A RV would have had a superstructure along with access between the house and the cab, no such thing.

Then to top it off, you have a 17 year old at the wheel with a triple axle trailer behind the Freightliner coffin truck.

This was an accident waiting to happen and it did. Unfortunately many lives were lost because of it. Fortunately it did NOT affect innocent driver's that were on the same road around them. Unfortunately, even if they had insurance, I don't believe they stand a chance of collecting one penny due to the circumstances around the age, ability and licensing of the driver.

Only my opinion.

Dr4Film ----- Richard
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Old 04-06-2012, 12:05 PM   #24
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Richard, where did you get your information. The picturers would indicate the unit was a Showhauler, ShowHauler Products.

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Old 04-06-2012, 12:51 PM   #25
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According to Business Week, (NTSB looking into Kan. RV crash that killed 5 - BusinessWeek) It was a "57,000 lb. vehicle" and "The Kansas Highway Patrol described the vehicle as a truck that had been set up with living quarters and was towing a trailer."

In another article from the AP, it was described as, "semi pulling a box trailer converted into a recreational vehicle when the 57,000-pound rig..." It was further described as, "Freightliner cab and Haulmark trailer" a neighbor described it as, "the box trailer was divided into two sections, with furnished living quarters in the forward end with a refrigerator, store,(SIC) TV, toilet, and a separate bedroom. Motorcycles and equipment were kept in back. As far as he knew, there were no seatbelts in the trailer."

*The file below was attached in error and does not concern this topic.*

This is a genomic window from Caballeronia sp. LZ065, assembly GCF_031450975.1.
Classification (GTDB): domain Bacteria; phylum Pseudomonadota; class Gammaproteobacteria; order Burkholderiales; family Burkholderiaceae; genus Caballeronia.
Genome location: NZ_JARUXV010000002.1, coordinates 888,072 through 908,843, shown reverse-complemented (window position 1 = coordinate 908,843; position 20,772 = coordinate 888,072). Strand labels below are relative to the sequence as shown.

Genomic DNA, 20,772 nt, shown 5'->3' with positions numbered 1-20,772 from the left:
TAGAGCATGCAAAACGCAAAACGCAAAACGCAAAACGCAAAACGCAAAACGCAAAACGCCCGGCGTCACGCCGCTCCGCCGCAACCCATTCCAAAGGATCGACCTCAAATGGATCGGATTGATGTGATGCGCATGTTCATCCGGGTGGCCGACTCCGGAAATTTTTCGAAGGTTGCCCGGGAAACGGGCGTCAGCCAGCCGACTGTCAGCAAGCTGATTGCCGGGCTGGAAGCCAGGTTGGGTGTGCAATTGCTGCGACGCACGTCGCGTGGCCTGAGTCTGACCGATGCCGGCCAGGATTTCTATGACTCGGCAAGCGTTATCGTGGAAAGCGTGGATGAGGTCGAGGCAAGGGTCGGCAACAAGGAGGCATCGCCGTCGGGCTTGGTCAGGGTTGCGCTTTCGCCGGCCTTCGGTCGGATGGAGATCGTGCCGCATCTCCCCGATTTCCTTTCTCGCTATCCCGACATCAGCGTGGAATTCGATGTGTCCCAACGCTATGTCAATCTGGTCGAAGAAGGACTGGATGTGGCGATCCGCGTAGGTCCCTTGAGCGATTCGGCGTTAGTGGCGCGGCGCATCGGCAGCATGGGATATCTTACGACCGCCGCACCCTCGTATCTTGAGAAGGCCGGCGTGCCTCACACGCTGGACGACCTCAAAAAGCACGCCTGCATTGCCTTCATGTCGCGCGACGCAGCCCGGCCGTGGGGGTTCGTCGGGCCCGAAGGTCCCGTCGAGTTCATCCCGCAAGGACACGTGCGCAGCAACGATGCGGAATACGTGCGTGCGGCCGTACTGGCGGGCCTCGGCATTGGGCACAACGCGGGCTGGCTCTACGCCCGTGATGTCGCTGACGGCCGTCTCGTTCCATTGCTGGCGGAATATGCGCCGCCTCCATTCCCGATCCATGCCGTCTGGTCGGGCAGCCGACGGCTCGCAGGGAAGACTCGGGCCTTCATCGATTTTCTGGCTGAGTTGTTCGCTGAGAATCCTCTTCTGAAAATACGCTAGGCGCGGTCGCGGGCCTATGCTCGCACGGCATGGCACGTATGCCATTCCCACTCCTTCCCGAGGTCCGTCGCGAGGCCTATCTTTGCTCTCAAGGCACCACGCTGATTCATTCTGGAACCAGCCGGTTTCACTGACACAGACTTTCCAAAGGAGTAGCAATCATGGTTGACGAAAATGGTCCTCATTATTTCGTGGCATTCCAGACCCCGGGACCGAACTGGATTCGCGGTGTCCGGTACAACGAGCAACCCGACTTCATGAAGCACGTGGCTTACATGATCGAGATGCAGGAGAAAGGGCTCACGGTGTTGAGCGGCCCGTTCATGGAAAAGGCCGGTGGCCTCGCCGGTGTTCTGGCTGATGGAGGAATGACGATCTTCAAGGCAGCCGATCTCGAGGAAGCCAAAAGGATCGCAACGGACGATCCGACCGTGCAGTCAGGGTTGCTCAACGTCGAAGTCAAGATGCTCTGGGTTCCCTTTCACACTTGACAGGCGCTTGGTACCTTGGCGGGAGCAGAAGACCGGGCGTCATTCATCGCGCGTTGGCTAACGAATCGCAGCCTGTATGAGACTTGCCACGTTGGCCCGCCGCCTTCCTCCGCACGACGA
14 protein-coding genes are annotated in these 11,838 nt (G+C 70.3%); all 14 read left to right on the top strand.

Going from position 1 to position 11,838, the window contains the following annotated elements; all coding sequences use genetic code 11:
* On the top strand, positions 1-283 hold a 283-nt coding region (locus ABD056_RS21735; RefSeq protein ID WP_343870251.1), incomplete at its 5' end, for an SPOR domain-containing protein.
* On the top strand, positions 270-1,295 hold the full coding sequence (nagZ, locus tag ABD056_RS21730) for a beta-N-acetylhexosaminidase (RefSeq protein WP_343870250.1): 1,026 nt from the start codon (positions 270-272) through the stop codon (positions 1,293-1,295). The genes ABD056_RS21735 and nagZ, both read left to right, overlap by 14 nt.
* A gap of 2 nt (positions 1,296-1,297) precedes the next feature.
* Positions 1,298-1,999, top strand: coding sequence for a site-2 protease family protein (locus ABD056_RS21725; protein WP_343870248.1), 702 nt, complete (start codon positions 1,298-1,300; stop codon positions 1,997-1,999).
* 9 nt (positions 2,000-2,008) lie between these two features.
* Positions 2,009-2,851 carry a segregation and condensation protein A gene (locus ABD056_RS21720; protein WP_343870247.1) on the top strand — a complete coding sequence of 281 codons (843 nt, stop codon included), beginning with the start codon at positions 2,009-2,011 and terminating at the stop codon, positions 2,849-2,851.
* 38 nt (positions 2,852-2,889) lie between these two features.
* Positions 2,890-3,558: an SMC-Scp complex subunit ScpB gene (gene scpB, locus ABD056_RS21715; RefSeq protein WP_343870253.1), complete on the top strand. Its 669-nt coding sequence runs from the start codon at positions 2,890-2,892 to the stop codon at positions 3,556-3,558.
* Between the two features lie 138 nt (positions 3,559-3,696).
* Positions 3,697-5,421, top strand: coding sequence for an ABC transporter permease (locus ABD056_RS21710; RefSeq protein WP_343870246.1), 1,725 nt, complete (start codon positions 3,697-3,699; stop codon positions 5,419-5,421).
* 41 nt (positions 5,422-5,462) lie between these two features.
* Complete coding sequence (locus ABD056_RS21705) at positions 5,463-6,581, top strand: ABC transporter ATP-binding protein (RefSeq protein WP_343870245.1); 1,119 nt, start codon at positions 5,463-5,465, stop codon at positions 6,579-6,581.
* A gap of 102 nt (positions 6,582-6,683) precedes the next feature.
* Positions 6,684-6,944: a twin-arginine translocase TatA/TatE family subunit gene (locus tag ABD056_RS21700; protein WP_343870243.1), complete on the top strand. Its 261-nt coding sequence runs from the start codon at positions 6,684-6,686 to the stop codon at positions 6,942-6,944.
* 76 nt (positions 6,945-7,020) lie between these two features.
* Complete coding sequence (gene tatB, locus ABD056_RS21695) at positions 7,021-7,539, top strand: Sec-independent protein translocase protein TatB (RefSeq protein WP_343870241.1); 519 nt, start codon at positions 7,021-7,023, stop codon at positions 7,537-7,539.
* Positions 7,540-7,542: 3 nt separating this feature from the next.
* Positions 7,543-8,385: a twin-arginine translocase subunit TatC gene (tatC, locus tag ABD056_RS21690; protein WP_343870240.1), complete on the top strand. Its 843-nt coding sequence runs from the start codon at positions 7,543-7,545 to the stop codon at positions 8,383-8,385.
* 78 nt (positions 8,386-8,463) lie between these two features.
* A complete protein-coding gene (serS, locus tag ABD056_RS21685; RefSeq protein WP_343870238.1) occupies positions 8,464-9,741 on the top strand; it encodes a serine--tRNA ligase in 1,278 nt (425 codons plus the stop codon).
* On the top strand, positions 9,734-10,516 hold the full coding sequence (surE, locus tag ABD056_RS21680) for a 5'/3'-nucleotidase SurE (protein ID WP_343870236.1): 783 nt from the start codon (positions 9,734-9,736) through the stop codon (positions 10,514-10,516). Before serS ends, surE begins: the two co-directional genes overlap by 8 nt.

Quite a bit different than most of the RV's we drive. The NTSB seems mainly interested in the driver's age and license restrictions. Minnesota legislators don't anticipate changing laws, considering this an anomaly.
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Old 04-06-2012, 12:58 PM   #26
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I read 'Freightliner box truck' that was converted to a RV ...what ever that entails, and the NTSB mentioned a combined weight of 57,000 lbs. that included the large three axle Haulmark trailer. I did wondered why one of the adults were not driving and apparently, it requires a special license with the number of passengers on board. There was a 'loophole' in the law that somehow allowed the 17 year old teen to legally drive the rig...Holy Cow! Bob

Edit: If you click 'loophole', the article describes the combo a little better.
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Old 04-06-2012, 01:00 PM   #27
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An acquaintance (model railroader) has a unit like this 'showhauler' and it has a fifth wheel on the back that he hauls a 40' trailer full of his toy trains to various large scale riding railroads. It is fully equipped as a Motorhome.

BTW rules are funny things and are written by bureaucrats who usually don't have a clue what they are doing. We have 'air care' requirements here in BC and although the cars have to be inspected and are required to pass, the gentleman responsible for the writing of the rules was an electrical engineer, made redundant in his department of the government, was transferred to DOT and then put in charge of writing the regs.

Not all laws are good laws.
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Old 04-06-2012, 01:55 PM   #28
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We will have to wait for the review by NTSB to get answers then.
As for trusting the media..... I got home from a call (EMS) one night and caught the tail end of a news report. Not seeing the pictures only hearing the talking, I asked my wife where that happened because I was just on a call similar to that one. She stated that was the one I was on.
Let's just say that there were 2 factors in the story... they got one wrong, and they were there!